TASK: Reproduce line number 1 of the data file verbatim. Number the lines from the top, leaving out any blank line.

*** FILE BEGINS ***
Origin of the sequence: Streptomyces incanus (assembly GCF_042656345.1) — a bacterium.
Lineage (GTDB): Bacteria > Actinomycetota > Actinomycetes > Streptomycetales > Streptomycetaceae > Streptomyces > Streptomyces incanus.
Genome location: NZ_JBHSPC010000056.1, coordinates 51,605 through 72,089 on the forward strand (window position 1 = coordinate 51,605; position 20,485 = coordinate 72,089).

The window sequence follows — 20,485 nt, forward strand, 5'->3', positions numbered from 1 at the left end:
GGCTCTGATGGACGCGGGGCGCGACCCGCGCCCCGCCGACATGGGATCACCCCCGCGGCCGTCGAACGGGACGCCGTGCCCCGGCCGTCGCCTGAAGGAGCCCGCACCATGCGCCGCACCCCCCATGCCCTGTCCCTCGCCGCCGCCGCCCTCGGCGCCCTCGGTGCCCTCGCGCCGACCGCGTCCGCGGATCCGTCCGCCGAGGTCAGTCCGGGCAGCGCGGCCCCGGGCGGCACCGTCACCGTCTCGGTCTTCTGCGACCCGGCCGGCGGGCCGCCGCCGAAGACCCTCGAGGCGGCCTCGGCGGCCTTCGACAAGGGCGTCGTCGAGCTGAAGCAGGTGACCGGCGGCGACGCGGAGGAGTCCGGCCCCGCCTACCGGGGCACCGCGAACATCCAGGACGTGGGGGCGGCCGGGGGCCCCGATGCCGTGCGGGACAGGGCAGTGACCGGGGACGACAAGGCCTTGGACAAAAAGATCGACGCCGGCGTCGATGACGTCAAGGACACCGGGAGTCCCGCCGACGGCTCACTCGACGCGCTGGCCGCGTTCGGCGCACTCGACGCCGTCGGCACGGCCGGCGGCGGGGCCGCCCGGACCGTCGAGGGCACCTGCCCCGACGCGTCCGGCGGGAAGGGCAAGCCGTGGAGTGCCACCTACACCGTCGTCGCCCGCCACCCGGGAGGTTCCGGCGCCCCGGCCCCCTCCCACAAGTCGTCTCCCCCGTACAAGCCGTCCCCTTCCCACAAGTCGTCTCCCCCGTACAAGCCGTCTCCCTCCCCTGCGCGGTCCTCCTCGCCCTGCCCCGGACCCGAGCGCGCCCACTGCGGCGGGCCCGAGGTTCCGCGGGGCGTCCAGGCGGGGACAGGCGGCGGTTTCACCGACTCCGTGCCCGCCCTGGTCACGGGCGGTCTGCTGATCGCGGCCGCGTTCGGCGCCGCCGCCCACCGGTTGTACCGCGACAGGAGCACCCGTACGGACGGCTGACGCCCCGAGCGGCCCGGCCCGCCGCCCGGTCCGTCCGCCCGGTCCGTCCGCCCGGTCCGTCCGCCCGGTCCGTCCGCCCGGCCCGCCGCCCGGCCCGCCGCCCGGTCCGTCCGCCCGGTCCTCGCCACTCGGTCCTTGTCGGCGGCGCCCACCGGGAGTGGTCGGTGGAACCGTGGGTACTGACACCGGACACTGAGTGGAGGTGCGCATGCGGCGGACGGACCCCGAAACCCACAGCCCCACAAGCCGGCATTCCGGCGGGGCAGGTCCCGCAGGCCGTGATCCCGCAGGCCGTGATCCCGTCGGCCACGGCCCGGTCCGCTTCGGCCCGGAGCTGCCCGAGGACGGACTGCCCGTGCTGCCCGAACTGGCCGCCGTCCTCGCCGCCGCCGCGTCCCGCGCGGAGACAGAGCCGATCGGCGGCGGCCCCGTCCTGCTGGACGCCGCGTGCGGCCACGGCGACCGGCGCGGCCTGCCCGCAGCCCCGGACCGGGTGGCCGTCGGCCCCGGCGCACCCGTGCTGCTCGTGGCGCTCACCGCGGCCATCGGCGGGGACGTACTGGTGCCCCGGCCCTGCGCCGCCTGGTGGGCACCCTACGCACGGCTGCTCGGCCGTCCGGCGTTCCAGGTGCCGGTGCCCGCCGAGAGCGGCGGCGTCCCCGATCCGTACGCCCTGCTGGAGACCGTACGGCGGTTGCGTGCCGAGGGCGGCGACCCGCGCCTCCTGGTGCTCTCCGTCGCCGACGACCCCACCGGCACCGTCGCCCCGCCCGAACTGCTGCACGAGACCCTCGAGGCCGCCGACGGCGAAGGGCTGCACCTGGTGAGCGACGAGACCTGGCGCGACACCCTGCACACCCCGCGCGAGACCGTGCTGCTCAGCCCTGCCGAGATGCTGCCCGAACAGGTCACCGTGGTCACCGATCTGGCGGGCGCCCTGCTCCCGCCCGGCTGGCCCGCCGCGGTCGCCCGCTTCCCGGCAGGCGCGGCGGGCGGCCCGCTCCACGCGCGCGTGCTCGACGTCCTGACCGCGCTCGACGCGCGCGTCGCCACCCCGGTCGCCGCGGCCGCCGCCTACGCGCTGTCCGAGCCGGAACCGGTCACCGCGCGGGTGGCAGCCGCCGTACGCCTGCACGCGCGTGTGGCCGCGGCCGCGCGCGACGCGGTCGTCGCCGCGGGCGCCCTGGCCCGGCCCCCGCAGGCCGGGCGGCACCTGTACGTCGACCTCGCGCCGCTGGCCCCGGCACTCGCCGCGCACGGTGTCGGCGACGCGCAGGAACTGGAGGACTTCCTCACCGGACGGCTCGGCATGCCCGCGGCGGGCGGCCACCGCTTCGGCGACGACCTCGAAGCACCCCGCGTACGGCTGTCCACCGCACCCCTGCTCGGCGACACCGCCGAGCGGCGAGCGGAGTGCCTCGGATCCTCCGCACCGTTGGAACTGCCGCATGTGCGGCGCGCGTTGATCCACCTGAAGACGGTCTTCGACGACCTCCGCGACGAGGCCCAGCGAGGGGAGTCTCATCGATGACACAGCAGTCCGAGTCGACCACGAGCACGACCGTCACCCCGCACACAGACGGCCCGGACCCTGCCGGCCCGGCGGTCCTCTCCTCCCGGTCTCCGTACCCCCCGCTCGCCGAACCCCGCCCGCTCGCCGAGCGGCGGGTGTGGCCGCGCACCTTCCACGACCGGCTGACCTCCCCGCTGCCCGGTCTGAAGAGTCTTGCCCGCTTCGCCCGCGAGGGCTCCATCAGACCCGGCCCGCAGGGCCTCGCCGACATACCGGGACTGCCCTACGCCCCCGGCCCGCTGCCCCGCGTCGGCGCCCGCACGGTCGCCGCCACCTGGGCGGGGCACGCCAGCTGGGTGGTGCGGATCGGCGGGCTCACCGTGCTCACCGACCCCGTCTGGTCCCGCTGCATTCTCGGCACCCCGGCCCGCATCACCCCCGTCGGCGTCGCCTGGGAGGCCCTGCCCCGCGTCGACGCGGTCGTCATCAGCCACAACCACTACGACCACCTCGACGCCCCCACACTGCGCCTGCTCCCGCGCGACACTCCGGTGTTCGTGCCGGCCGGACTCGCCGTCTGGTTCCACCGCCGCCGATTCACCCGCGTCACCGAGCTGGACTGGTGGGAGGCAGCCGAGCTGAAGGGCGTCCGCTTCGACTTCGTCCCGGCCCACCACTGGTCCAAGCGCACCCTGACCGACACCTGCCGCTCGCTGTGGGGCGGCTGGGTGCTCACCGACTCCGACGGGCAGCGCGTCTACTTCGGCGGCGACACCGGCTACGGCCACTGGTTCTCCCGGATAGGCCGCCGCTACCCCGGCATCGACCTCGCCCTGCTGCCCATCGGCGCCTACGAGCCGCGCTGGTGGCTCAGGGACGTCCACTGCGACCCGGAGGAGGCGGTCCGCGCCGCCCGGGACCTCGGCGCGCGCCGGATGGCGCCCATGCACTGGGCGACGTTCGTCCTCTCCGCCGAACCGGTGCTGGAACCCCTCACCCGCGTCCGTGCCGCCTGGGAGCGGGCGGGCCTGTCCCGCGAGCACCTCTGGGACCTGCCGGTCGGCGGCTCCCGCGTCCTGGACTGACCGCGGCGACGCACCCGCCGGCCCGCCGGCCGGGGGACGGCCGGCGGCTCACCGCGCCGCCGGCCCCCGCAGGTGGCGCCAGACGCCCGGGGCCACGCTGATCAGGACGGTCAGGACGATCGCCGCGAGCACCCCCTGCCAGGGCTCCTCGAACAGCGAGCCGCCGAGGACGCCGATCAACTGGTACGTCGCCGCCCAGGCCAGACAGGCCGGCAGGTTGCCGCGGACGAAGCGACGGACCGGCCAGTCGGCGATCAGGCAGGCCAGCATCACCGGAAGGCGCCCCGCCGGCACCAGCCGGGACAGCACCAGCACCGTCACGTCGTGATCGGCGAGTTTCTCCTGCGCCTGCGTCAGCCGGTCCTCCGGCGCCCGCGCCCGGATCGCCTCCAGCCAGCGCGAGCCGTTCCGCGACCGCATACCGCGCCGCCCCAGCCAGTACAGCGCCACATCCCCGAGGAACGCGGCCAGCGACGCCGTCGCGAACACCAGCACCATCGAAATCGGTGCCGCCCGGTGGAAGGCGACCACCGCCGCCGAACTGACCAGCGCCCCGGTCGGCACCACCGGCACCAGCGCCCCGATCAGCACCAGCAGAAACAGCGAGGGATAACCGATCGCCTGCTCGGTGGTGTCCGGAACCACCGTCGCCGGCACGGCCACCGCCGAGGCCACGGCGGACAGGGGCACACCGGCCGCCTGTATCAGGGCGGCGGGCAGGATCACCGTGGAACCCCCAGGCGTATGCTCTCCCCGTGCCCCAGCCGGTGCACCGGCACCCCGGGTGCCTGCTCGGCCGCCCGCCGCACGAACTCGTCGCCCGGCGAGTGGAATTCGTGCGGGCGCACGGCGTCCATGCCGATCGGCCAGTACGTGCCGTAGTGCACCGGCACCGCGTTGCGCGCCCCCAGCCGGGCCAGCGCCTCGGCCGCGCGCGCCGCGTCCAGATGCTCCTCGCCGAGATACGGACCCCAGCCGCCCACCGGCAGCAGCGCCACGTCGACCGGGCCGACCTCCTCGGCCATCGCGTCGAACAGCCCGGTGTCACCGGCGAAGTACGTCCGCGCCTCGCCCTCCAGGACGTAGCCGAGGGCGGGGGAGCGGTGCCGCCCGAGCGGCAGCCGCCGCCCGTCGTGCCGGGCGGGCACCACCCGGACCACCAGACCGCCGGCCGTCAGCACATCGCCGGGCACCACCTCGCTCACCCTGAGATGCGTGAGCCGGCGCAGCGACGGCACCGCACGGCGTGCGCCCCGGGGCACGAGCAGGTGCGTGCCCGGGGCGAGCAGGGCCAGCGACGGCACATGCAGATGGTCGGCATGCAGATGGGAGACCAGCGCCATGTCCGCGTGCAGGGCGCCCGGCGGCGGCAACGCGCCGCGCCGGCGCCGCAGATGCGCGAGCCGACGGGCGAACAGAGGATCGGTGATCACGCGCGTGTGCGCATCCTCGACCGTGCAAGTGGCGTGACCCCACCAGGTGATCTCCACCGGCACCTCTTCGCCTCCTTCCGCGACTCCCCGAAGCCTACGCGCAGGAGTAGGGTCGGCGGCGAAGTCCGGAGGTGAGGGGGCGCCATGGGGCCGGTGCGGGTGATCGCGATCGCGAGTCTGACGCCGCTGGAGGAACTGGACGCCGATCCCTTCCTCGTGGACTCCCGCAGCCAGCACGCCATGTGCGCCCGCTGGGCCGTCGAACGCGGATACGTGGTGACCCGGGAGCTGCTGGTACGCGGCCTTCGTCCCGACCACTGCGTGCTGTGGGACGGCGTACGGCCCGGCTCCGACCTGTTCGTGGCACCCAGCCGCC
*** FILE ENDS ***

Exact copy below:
Origin of the sequence: Streptomyces incanus (assembly GCF_042656345.1) — a bacterium.